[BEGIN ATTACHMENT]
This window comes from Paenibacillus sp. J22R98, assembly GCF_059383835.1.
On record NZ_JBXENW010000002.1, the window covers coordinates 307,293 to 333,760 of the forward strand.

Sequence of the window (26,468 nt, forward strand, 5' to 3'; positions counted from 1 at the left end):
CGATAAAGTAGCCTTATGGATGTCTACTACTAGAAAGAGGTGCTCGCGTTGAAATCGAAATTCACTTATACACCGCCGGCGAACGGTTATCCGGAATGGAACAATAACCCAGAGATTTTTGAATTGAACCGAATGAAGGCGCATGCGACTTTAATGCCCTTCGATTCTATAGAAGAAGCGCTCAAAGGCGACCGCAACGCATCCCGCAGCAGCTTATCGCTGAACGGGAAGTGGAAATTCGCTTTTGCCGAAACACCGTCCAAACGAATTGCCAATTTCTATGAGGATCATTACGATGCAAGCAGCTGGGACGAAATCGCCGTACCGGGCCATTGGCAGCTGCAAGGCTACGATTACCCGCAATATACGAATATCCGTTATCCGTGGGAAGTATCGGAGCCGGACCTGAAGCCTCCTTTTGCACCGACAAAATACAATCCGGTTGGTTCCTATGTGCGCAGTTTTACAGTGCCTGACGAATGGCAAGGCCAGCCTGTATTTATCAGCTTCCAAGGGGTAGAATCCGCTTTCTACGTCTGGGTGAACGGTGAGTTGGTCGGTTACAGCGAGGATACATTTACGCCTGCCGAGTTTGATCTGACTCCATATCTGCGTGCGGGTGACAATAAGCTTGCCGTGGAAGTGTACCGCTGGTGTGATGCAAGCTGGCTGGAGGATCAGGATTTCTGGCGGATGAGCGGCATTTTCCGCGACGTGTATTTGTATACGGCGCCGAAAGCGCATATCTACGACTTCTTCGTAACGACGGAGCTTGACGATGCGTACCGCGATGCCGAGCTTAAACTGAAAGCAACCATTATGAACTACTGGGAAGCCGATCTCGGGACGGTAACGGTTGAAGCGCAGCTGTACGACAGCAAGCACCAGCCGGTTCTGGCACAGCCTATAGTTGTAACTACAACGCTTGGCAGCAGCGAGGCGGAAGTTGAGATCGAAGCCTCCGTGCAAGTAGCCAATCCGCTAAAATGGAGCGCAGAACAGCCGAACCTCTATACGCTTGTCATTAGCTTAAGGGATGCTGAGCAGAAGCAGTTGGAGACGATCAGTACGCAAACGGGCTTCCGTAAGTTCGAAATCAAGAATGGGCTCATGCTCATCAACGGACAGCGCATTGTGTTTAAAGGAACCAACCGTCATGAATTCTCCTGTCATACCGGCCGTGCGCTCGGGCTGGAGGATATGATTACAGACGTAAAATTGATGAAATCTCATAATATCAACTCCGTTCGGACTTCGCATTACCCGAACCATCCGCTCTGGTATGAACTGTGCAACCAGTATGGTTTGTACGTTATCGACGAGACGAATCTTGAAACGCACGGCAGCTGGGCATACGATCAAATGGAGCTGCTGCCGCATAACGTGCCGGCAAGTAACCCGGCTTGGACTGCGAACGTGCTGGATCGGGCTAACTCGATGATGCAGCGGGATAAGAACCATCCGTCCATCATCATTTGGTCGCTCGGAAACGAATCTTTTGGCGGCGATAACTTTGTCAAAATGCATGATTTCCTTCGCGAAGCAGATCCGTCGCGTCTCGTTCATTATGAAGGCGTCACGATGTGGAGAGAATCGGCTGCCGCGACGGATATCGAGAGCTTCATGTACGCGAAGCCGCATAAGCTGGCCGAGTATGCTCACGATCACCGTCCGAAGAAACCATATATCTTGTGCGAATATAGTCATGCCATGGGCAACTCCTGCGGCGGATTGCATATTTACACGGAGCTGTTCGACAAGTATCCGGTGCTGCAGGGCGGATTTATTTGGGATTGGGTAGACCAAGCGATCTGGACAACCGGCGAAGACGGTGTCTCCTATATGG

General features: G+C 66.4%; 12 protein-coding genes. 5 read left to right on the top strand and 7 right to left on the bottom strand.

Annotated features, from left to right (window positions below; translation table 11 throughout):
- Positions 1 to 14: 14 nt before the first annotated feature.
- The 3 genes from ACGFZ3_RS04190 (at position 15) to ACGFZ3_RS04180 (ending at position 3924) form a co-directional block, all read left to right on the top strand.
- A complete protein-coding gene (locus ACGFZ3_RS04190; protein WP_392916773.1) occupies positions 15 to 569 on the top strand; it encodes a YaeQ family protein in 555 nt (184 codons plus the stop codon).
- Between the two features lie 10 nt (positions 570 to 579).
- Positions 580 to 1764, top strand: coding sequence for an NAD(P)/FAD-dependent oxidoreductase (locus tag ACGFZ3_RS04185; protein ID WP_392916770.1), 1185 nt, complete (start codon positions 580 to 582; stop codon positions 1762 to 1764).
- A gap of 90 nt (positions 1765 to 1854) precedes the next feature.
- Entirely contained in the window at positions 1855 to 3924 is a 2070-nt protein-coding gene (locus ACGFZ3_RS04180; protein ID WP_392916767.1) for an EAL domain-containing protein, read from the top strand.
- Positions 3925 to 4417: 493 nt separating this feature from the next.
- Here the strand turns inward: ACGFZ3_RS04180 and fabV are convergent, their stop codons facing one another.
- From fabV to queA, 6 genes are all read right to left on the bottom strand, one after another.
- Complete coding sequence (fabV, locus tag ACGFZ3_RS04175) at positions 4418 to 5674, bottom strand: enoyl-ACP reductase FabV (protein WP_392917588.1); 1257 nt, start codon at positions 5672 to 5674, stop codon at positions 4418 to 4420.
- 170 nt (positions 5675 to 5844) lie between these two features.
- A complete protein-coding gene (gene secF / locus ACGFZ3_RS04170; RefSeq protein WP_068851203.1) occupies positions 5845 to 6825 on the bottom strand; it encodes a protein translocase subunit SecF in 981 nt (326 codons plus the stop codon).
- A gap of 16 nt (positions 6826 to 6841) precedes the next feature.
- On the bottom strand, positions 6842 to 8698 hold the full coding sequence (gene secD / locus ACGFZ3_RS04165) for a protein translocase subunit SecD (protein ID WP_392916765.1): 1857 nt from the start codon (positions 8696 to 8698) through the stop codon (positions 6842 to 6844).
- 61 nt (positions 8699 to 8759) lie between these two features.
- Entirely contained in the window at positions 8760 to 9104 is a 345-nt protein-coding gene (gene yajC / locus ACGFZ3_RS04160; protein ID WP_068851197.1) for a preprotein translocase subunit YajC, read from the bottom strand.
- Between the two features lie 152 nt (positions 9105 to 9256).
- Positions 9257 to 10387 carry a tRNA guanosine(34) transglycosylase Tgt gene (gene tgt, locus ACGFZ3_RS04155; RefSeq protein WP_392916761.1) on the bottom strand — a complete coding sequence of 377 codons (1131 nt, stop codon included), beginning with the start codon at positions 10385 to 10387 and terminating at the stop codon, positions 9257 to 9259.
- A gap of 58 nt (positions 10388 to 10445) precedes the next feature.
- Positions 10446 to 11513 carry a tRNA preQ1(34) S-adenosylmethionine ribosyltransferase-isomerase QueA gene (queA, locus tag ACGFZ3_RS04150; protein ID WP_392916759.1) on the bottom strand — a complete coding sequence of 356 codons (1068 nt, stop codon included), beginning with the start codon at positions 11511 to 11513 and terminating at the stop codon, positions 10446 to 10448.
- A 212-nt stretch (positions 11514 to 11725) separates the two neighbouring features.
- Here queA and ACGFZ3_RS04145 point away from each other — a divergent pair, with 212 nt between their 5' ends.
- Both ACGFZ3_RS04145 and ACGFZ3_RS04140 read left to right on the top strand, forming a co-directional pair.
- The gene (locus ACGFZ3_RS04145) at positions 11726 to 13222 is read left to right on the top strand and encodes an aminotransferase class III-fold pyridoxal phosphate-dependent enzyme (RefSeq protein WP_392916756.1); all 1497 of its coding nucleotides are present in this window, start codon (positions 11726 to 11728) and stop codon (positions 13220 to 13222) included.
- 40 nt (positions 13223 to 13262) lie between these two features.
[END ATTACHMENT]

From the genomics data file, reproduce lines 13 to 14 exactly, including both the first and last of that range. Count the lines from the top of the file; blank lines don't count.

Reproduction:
- Entirely contained in the window at positions 1855 to 3924 is a 2070-nt protein-coding gene (locus ACGFZ3_RS04180; protein ID WP_392916767.1) for an EAL domain-containing protein, read from the top strand.
- Positions 3925 to 4417: 493 nt separating this feature from the next.